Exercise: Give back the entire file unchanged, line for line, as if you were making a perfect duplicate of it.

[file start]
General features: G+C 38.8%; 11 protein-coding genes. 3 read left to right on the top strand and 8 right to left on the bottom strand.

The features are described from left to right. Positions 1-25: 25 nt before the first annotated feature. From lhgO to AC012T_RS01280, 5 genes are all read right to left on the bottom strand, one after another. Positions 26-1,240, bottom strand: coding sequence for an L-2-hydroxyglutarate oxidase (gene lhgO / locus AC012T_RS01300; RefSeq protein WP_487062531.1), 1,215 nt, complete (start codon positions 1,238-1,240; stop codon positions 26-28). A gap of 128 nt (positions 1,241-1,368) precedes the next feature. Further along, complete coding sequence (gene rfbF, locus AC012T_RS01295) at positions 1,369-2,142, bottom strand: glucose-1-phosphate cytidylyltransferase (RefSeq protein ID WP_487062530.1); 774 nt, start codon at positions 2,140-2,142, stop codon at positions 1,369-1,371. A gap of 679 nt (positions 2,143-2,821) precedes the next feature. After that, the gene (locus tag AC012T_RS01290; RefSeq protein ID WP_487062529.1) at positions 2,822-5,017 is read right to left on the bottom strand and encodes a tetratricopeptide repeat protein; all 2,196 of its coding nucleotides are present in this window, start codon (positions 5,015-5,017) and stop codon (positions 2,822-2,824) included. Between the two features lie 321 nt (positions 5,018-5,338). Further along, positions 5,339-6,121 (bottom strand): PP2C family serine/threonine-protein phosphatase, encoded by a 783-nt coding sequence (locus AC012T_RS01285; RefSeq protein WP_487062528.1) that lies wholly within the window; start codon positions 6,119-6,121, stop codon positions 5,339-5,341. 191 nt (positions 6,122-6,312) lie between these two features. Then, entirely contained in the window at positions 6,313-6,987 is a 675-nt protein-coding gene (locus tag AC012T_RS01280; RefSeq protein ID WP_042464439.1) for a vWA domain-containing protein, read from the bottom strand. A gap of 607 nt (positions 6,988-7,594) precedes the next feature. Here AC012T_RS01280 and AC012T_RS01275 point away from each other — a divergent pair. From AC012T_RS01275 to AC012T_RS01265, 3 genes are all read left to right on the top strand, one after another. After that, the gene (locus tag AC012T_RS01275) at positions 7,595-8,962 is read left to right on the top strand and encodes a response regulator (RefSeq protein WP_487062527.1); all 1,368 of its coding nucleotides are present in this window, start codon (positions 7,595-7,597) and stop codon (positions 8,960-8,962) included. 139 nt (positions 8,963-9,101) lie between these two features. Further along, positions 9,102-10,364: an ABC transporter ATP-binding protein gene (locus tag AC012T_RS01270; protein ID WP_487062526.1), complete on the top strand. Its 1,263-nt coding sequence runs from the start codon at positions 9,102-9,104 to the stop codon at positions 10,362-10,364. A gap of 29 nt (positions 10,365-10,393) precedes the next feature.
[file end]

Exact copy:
General features: G+C 38.8%; 11 protein-coding genes. 3 read left to right on the top strand and 8 right to left on the bottom strand.

The features are described from left to right. Positions 1-25: 25 nt before the first annotated feature. From lhgO to AC012T_RS01280, 5 genes are all read right to left on the bottom strand, one after another. Positions 26-1,240, bottom strand: coding sequence for an L-2-hydroxyglutarate oxidase (gene lhgO / locus AC012T_RS01300; RefSeq protein WP_487062531.1), 1,215 nt, complete (start codon positions 1,238-1,240; stop codon positions 26-28). A gap of 128 nt (positions 1,241-1,368) precedes the next feature. Further along, complete coding sequence (gene rfbF, locus AC012T_RS01295) at positions 1,369-2,142, bottom strand: glucose-1-phosphate cytidylyltransferase (RefSeq protein ID WP_487062530.1); 774 nt, start codon at positions 2,140-2,142, stop codon at positions 1,369-1,371. A gap of 679 nt (positions 2,143-2,821) precedes the next feature. After that, the gene (locus tag AC012T_RS01290; RefSeq protein ID WP_487062529.1) at positions 2,822-5,017 is read right to left on the bottom strand and encodes a tetratricopeptide repeat protein; all 2,196 of its coding nucleotides are present in this window, start codon (positions 5,015-5,017) and stop codon (positions 2,822-2,824) included. Between the two features lie 321 nt (positions 5,018-5,338). Further along, positions 5,339-6,121 (bottom strand): PP2C family serine/threonine-protein phosphatase, encoded by a 783-nt coding sequence (locus AC012T_RS01285; RefSeq protein WP_487062528.1) that lies wholly within the window; start codon positions 6,119-6,121, stop codon positions 5,339-5,341. 191 nt (positions 6,122-6,312) lie between these two features. Then, entirely contained in the window at positions 6,313-6,987 is a 675-nt protein-coding gene (locus tag AC012T_RS01280; RefSeq protein ID WP_042464439.1) for a vWA domain-containing protein, read from the bottom strand. A gap of 607 nt (positions 6,988-7,594) precedes the next feature. Here AC012T_RS01280 and AC012T_RS01275 point away from each other — a divergent pair. From AC012T_RS01275 to AC012T_RS01265, 3 genes are all read left to right on the top strand, one after another. After that, the gene (locus tag AC012T_RS01275) at positions 7,595-8,962 is read left to right on the top strand and encodes a response regulator (RefSeq protein WP_487062527.1); all 1,368 of its coding nucleotides are present in this window, start codon (positions 7,595-7,597) and stop codon (positions 8,960-8,962) included. 139 nt (positions 8,963-9,101) lie between these two features. Further along, positions 9,102-10,364: an ABC transporter ATP-binding protein gene (locus tag AC012T_RS01270; protein ID WP_487062526.1), complete on the top strand. Its 1,263-nt coding sequence runs from the start codon at positions 9,102-9,104 to the stop codon at positions 10,362-10,364. A gap of 29 nt (positions 10,365-10,393) precedes the next feature.